Lincoln Honored for Retention Record


Story Number: NNS081203-06Release Date: 12/3/2008 6:00:00 AM
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By Mass Communication Specialist 3rd Class Geoffery Lewis, USS Abraham Lincoln Public Affairs

EVERETT, Wash. (NNS) -- USS Abraham Lincoln (CVN 72) achieved a milestone by making the Navy's Retention Honor Roll fourth quarter fiscal year and received the Retention Excellence Award Nov. 19 for the first time in five years.

Commands must have 48 percent or more of their first-term Sailors reenlist to get the award for retention excellence. Last quarter, 61.9 percent of Lincoln's reenlistments were by first-term Sailors. In the quarter before that, 65.6 percent were first term, said Senior Chief Navy Counselor (AW/SW) Dena Scott, of Littleton, Colo.

"We have a very proactive career development team," Scott said. "They ensure Sailors receive career development boards along with the proper tools and information to make an informed decision about staying Navy."

Commands that receive the retention honor roll for the quarter are allowed to fly the honor roll pennant for the next quarter; those that receive retention excellence may fly the pennant for a year and can paint their anchors gold.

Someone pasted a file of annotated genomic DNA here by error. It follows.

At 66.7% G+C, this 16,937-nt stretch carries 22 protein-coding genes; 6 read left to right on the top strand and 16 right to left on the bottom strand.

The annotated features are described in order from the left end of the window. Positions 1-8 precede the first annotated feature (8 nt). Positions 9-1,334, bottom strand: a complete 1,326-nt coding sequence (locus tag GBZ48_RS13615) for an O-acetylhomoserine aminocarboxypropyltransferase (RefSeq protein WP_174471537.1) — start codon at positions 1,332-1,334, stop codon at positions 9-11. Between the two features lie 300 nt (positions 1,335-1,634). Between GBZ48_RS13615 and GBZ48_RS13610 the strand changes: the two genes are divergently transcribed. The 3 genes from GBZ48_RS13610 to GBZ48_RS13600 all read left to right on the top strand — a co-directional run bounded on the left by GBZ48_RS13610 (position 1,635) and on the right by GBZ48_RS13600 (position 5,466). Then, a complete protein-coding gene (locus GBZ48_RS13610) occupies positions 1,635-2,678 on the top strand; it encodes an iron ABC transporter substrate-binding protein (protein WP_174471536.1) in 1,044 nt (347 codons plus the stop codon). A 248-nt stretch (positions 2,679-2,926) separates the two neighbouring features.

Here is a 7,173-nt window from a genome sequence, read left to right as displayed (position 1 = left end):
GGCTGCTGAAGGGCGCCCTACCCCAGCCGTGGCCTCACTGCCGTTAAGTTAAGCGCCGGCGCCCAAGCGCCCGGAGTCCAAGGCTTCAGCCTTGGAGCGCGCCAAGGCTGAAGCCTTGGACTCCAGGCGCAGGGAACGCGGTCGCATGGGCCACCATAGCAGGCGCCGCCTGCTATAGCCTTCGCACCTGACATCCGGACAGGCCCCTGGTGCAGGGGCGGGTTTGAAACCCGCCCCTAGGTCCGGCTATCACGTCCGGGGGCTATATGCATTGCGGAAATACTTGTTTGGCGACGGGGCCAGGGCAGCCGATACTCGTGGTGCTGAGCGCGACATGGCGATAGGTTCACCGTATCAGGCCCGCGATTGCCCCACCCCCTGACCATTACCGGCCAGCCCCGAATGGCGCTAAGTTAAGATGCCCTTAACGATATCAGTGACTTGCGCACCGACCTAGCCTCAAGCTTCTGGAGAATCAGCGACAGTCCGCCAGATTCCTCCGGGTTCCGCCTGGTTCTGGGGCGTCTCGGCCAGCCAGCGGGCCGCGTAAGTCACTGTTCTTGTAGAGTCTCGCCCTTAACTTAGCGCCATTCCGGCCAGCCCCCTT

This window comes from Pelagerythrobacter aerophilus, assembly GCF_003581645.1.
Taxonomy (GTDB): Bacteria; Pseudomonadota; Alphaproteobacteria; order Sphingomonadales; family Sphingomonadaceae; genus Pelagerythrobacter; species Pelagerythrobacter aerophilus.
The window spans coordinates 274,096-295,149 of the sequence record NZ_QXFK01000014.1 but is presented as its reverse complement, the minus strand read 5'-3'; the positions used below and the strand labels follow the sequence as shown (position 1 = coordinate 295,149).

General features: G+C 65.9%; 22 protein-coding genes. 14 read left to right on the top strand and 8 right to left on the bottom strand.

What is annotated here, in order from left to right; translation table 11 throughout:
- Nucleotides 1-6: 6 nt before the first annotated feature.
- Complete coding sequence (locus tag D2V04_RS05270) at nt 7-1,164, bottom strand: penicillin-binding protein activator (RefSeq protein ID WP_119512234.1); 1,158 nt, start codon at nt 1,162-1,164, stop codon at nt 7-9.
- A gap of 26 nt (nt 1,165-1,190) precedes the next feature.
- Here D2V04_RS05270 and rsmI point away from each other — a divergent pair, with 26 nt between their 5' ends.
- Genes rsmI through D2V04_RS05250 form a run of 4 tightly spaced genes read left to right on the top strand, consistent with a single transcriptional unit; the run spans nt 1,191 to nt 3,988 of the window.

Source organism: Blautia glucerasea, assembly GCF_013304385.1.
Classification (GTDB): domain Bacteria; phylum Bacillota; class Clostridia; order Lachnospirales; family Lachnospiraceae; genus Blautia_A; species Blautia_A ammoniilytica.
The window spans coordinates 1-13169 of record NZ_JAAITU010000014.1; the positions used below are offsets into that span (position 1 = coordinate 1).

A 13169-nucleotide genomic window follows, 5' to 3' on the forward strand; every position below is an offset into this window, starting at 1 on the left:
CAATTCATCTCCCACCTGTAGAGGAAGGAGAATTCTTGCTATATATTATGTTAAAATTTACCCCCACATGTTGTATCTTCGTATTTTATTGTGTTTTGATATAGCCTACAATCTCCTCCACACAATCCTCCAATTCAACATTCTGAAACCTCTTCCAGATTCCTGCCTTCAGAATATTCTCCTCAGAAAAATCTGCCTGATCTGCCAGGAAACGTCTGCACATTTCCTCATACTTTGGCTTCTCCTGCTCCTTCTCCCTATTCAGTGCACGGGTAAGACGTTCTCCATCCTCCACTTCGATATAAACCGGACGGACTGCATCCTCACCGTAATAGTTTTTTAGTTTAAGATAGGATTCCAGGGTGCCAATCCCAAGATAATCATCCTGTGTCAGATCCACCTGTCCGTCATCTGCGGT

Incentives for Sailors, such as educational benefits and selective reenlistment bonuses (SRB), were major contributions to Lincoln receiving the award.

Depending on the award level for a given rating and Navy enlisted classification (NEC) code, Sailors can receive an SRB from $5,000 to as much as $100,000 for reenlisting.

Lincoln Sailors received nearly $2.5 million this past quarter in combined SRBs. Sailors who reenlisted the quarter before that raked in more than $1.7 million, bringing the grand total to roughly $4.2 million.

Although incentives often make the decision to stay Navy that much easier, some continue to serve simply because they like what they do and the people with whom they work. Command Master Chief (SW/AW) Eric Schmidt, Lincoln's command master chief, said a command's ability to retain its talented personnel is a direct reflection of morale.

"If morale is high, retention is high. If morale is low, retention is low," Schmidt said. "The fact that this command hadn't earned the recognition several years is an indicator of just how far we have come. Bravo Zulu to the command career counselors for their great work."

For more news from USS Abraham Lincoln (CVN 72), visit www.navy.mil/local/cvn72/.

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ailors man the rails as the aircraft carrier USS Abraham Lincoln (CVN 72) arrives in its homeport of Everett Wash.
Official U.S. Navy file photo.
October 14, 2008
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